November is National Alzheimer’s Disease Awareness Month. Many crafters are doing their part to raise awareness around this awful disease. In this post I’ll share some research and information about how knitting and crochet may be used to prevent dementia in some people and improve quality of life for those who already have this condition.
We’ve heard so many stories of how knitting or crocheting has helped people feel better. Now’s your chance to weigh in and be counted. In this quick quiz you can tell us specifically what crafting with yarn has done for you. We’re looking forward to hearing from you and to sharing what our community thinks.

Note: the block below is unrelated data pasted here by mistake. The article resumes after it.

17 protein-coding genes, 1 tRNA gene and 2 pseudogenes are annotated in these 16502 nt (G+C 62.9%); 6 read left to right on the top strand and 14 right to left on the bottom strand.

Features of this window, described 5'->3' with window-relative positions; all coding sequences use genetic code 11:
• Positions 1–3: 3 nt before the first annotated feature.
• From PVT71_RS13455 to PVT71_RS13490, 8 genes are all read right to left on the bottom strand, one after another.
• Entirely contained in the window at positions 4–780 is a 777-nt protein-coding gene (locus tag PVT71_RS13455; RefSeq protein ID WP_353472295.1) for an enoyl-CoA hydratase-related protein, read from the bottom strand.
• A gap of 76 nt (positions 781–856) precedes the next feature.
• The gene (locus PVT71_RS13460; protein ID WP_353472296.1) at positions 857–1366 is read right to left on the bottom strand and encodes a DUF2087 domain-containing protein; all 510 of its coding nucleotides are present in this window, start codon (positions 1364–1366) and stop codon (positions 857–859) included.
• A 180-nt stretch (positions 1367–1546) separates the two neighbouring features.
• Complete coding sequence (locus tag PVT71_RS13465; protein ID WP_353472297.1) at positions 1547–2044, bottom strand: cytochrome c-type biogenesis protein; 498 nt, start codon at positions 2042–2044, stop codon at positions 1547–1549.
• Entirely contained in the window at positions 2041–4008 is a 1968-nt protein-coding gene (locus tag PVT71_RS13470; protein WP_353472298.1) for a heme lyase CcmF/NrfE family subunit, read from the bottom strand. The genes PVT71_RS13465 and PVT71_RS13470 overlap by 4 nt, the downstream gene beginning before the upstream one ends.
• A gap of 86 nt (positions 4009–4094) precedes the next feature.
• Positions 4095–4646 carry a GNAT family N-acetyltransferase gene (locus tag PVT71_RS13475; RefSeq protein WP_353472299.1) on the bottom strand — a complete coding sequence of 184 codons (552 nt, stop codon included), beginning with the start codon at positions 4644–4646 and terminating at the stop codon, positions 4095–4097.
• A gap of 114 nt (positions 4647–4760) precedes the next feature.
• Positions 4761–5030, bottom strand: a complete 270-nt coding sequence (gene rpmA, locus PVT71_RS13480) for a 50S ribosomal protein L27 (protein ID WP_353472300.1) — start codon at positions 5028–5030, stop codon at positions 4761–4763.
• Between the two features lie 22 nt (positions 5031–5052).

If the form below does not work for you, please click here for the link.
Blogger and author Kathryn Vercillo is an expert in the area of using crafting to heal, having researched the topic extensively for her book Crochet Saved My Life. Read her previous blog posts on the Lion Brand Notebook here.
This is the final installment in my 6-part series on yarncrafting health and wellness. In this part I’ll go over the highlights of the first five articles to provide you with a total crafting wellness plan.
It’s important for you to know all of the different ways that knitting and crochet can help you to improve your physical health, mental health and general quality of life. The ten most important health benefits of yarncrafting include relief from depression and anxiety, boosts to self-esteem, community building and stress reduction. If you know how crafting helps people then you’re in a better position to figure out the right ways for it to help you!